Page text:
Proteas interim team director Enoch Nkwe and Cricket South Africa hope the Mzansi Super League will turn attention to the domestic game. Photo: Sydney Mahlangu/BackpagePix

JOHANNESBURG – Even in the best of times the country’s premier domestic first class competition takes place with no-one looking.

Throw in a victorious and historic march to a third World Cup title for the men’s national rugby team, an intriguing and colourful start to the domestic football season and the genuine sense of ill-feeling around cricket at the moment, and the sense that no-one cares for cricket right now is more tangible

That will change. Cricket South Africa hope to do it with the Mzansi Super League that starts this week. But the first few rounds of that competition is unlikely to generate much excitement - the Rugby World Cup champions have to be celebrated first, there’s a Soweto Derby at the weekend, and people are still at work or writing exams - so their attention will be on other things.

Meanwhile, the real important part of the South African cricket season, is England’s four Test series, that starts in Centurion on Boxing Day. In that regard the first four rounds of the still sponsorless Four-Day Franchise Series, was critical.

The battering the Proteas copped in India has meant that spots in the batting order, especially, are up for grabs. Leaving aside for a moment the fact that there is no Director of Cricket or even a selection panel, or that there is only one more round of four day matches for the first Test. players have put their names in the hat for selection for SuperSport Park.

The most notable among the batsmen, is Rassie van der Dussen, who scored 154* in the Lions’ innings win against the Dolphins last week. Van der Dussen’s innings stood out in a match where a number of batsmen got starts - there were five half-centuries, and two forties - but he was the only one to make his start count.

Given Van der Dussen’s success in the Proteas On-Day team in the last 12 months, coupled with his consistency domestically, across the formats in the last three seasons it would be very tough on him, if whoever picks the squad for the first Test, doesn’t jot down his name.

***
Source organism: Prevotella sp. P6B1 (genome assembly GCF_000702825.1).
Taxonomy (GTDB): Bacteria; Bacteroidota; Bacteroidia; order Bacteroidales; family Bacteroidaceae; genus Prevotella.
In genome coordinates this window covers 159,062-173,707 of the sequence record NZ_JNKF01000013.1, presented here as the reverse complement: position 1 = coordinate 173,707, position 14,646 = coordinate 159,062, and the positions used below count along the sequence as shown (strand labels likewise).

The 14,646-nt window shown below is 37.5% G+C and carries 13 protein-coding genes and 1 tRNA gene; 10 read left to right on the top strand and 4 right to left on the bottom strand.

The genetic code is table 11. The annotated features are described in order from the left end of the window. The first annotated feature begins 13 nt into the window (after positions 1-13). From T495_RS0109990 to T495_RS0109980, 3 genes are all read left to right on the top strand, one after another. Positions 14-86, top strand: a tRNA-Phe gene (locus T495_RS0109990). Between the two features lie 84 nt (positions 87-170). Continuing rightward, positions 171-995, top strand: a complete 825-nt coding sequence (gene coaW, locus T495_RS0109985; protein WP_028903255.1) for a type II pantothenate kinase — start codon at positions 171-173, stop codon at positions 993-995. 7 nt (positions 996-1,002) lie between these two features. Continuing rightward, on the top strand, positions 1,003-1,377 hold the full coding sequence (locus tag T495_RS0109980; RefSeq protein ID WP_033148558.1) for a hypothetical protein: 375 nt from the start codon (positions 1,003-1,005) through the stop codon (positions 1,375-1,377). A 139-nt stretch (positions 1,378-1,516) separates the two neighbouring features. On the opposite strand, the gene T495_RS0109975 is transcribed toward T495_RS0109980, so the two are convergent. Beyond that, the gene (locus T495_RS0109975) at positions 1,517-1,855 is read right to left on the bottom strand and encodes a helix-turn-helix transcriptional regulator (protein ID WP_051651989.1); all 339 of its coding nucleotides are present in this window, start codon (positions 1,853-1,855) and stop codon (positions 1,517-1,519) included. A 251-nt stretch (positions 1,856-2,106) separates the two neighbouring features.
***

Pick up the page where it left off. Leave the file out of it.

Young batsmen have made an impression too; Kyle Verrynne has two centuries and two half centuries over the first four matches of the season, and given that kind of form, the theory that he could come into the side at No 7 with Quinton de Kock moving to No 4, probably demands some thinking.

De Kock’s record at No 44 is limited to just four innings - all in the series in England in 2017 - when he made 68 in South Africa’s win at Trent Bridge, but just 13 runs in his other three innings.

Whenever a selection panel does meet, that record will also bear some consideration, and the fact that Van der Dussen has continued to bat well, means South Africa, which can ill-afford much more instability, would have a ready-made player able to slot into a position where he is comfortable and De Kock, who’s played his best when at No 7 in the Test team, can continue to deliver from that position.

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The other notable name among the batsmen, is that of Raynard van Tonder, the 21 year old Free Stater who is the first player this season to break the 500-run mark in the competition, thanks to a double hundred against a Titans attack that included Lungi Ngidi, Junior Dala and Tabraiz Shamsi.

Whether the selectors, whoever they maybe, feel it is right to throw a rookie into the mix will be interesting, but hopefully someone within CSA’s coaching structures has kept an eye on how Van Tonder is playing - beyond merely scanning the scorecards.

On the bowling front, the Proteas’ attack is largely settled. No-one has really made the kind of impression that would demand axing Kagiso Rabada or Vernon Philander. That Ngidi got 22 overs into his legs in Bloemfontein last week will prove very beneficial for him.

But, fast bowler Gerald Coetzee (19), also from Free State, has picked up 17 wickets and looks good.

@shockerhess

 

The Star

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